Joel and Clara Marasigan

Snowball Classic


Photo courtesy of David Marasigan Photography

The Snowball Classic.  The biggest competition of the year here in Vancouver.  Starting out back in 1987 (I believe) by a committee headed by now Professionals, Calvin Lee & Andy Wong, it has been organized year after year by DanceSport BC (formerly known as the BC Amateur DanceSport Association).  Now, 27 years later, with a budget of over $100, 000, it manages to bring out the most competitors local and International, as well as the most spectators from the general community, out of any competition here in BC.

Being a non-profit organization and having to deal with a turnover of new directors and volunteer committees every few years, it must be quite a challenge to keep the Snowball Classic running.  However, every year the organizers still manage to put on an eye-opening experience for all to enjoy:  spectators, social dancers and competitors; amateurs and professionals alike… and people of all ages too!

I brought my 2 girls on Saturday night, and they had a blast.  Samantha (age 4) had her eyes glued to the dancers the whole time, while Michaela (age 2) was busy going from Mom to Dad and to all the grandparents, singing “I Could Have Danced All Night” (from My Fair Lady)!  Honestly, I don’t know how 2 girls coming from the same genetic make-up could be so different!  😀

Photo Courtesy of Nelson Wong,

This year was my first year competing in the Pro-Am division at Snowball.  I was really excited about being on the floor again, as I hadn’t competed in years.  I wore an old dress of mine from years back and got a fancy hairdo done at Kanai Hairstyling across the street from the Hyatt Regency, where the competition was held!  My student did a great job, and I was very happy that I could participate and support such a great local community event.

Every year that I attend the Snowball Classic, I always leave the competition with great impressions of what ‘quality dancing’ is all about.  Sometimes, I do not agree with the style that some competitors portray, but regardless, there is absolutely no denying the fact that the top echelon of competitors exemplify an amazing quality of dancing.  What hit me especially hard this year was the foot pressure exhibited by the top couples.  Round after round, the couples who made it through had foot pressure that was far superior than those who got cut.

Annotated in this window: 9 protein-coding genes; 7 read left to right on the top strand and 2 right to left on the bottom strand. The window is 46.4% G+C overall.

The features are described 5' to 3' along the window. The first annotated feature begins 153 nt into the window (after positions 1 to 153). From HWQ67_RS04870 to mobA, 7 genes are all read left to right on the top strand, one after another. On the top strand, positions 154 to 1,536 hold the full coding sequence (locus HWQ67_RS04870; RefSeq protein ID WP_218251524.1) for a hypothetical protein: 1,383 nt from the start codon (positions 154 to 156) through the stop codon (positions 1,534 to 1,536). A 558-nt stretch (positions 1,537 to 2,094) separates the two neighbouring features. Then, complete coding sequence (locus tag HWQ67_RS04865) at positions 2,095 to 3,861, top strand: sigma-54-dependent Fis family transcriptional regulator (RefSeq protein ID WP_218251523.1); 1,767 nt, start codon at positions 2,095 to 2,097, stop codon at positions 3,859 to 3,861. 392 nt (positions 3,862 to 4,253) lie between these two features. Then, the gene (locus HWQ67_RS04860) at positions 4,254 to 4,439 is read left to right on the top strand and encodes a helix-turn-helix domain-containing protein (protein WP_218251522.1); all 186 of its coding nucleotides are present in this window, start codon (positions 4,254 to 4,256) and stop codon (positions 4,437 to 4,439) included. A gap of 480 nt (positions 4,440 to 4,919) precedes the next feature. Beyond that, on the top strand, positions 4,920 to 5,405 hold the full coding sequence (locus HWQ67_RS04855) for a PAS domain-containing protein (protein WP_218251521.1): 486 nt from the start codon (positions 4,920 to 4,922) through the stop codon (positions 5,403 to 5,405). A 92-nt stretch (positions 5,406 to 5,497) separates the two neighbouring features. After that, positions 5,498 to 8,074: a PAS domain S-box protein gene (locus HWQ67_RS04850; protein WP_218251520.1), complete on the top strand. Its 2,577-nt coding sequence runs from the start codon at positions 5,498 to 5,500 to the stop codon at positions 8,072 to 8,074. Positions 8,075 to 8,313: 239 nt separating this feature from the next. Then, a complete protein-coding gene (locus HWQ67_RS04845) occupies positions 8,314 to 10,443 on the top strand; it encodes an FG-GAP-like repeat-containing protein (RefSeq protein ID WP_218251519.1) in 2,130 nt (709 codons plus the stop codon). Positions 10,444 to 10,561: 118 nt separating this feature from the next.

Photo courtesy of Nelson Wong,

What the lower echelon of dancers needs is a much greater understanding of foot pressure in order to compete with ‘the best’.  Foot pressure does a number of things, most importantly for me are:

1)  supports the body line for better posture and energy
2)  allows foot propulsion for increased movement
3)  creates smooth transitions from foot to foot for better quality of movement

The winners of the Open Standard on Saturday night, pictured at the right, show amazing foot pressure coming out of Promenade position.  Great split weight position caught here by Nelson Wong (, supporting a beautiful top line and getting great propulsion (or skateboarding, as we call it in PEAK) across the floor.

Because of the inspiration from these top couples at the Snowball Classic, Joel and I have decided that we will be focussing on foot pressure at PEAK for the next 6 sessions leading up to the Vancouver Challenge Cup.  We will be exploring foot pressure through exercises and guided practice in order to improve posture, energy and movement.  If you’re interested, come and join us Wednesdays from 8:45-10:15pm at the Broadway Ballroom.

If you haven’t registered for the Vancouver Challenge Cup, which will be held on January 16 & 17, 2015, do it now!!!  If the Snowball Classic hasn’t inspired you to get back into the studio, honestly, I don’t know what will!  :)

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